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This library is a Python implementation of the library which is written in Typescript. As mentioned in py-hamt README this python version is adapted from rvagg's code; there are one-to-one mappings between functions/classes in this repo and those in the JS one. As a result, the JS code can serve as a canonical guide to implementation and functionality. The IAMap serves as the underlying algorithm behind which is the Typescript interface which wraps IAMap. As a result, all HAMTs created with the py-hamt library are fully cross compatible with the js-ipld-hashmap library (i.e. a HAMT created with the py-hamt python library can be read by the javascript js-ipld-hashmap, which is exactly what dClimate uses to read data on its frontend and is what the JS SDK does).

See for information on the concept of a HAMT and how it fits into the IPLD/IPFS ecosystem.


dClimate uses HAMTs as key/value stores that can be distributed across multiple nodes and used without the whole data structure being loaded into memory. This is extremely useful in the context of zarrs, where metadata mapping coordinates to chunks containing the actual data can stretch into the 10s or even 100s of MBs. Because IPFS imposes a limit on the sizes of blocks that can be transferred from peer to peer, it is not feasible to store all this metadata in a single IPFS object. Instead, a HAMT can be used to provide efficient lookups in a data structure distributed across many IPFS objects, with only the parts of the HAMT needed for the lookup ever being accessed. Additionally since a lot climate data work and tools are in python, the creation of this library was a natural solution.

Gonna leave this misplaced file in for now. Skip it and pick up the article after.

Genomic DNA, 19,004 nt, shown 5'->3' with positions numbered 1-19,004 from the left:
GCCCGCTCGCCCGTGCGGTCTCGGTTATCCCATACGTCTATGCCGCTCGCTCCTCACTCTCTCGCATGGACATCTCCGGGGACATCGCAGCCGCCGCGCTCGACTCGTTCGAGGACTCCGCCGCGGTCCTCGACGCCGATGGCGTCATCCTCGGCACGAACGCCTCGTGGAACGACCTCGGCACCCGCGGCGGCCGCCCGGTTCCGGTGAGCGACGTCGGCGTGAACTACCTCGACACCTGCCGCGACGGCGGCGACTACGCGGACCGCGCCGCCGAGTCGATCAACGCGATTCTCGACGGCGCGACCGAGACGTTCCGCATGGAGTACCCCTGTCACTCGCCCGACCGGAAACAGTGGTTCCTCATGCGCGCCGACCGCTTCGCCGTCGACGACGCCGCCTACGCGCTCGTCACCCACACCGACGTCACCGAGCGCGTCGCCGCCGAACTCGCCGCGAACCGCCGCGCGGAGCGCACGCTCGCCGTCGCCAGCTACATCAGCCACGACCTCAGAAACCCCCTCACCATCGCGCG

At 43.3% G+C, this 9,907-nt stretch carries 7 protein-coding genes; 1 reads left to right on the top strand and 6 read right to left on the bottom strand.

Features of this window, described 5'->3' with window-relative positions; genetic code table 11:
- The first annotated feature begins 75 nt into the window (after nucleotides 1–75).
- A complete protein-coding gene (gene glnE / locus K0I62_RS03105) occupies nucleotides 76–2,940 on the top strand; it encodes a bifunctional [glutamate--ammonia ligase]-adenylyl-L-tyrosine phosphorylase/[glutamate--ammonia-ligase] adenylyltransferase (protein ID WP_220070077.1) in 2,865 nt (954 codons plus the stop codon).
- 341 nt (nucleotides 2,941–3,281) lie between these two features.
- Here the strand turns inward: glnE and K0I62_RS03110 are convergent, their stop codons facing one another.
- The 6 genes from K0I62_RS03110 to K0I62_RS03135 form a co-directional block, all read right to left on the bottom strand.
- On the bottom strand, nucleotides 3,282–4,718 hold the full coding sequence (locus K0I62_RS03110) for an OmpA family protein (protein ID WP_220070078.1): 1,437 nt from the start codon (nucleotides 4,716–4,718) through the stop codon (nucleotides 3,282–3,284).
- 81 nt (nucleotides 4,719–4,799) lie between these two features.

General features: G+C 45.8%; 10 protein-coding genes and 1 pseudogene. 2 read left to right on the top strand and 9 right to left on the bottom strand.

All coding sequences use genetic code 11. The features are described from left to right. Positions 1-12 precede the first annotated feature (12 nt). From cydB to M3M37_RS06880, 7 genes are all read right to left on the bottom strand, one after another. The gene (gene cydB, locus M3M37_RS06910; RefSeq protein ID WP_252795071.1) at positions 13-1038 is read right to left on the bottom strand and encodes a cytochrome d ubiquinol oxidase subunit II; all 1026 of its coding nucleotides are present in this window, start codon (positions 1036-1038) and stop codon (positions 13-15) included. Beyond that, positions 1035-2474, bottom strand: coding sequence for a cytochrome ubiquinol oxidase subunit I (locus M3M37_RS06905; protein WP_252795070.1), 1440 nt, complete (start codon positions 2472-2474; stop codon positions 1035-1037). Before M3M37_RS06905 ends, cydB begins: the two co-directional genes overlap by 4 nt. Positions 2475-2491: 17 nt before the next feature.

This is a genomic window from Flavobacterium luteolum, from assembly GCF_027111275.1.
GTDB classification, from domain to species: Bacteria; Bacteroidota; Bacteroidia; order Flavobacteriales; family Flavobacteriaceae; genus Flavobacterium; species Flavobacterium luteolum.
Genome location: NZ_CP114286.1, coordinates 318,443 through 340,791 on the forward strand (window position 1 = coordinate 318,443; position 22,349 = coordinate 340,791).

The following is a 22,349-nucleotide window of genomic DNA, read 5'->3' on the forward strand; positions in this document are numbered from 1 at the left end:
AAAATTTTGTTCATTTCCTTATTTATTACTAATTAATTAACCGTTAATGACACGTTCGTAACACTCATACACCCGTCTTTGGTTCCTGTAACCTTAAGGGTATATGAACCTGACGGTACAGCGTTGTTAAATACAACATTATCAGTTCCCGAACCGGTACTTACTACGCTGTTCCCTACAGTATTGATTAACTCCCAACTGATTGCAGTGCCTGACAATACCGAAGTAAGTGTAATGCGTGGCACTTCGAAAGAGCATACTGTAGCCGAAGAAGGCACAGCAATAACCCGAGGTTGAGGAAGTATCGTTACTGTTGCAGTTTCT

See ipldstore for an example of this HAMT implementation in action, specifically here where the HAMT is wrapped by the python client. Another quick start to work in a REPL is

>>> import ipldstore as ipldstore
>>> from py_hamt.hamt import load

>>> hamt_memory_store = ipldstore.hamt_wrapper.HamtMemoryStore("http://localhost:5001")
>>> hamt_memory_store.load("bafyreighgv6x6etoxqyyxw474q5arjvjwtqdxnk7vas43pobbifjqm2paq")

>>> Hamt.register_hasher(
0x12, 32, lambda x: hashlib.sha256(x).digest()
>>> hamt = load(hamt_memory_store, "bafyreighgv6x6etoxqyyxw474q5arjvjwtqdxnk7vas43pobbifjqm2paq")

# Both of the operations hamt.size() and list(hamt.keys()) involve pulling the
# entire HAMT into memory and will take a long time over the IPFS network. For
# example doing hamt.size() # or list(hamt.keys()) . HAMT sizes are ~100-200mb
# depending on the size of the Zarr where it's used so there are many small
# IPLD nodes (around 80,000). This adds to the time it takes compared to a
# straight download of a 100 MB file
# To see the HAMT in action,

>>> keys_generator = hamt.keys()
>>> print(next(keys_generator))

# OR

>>> for key in hamt.keys():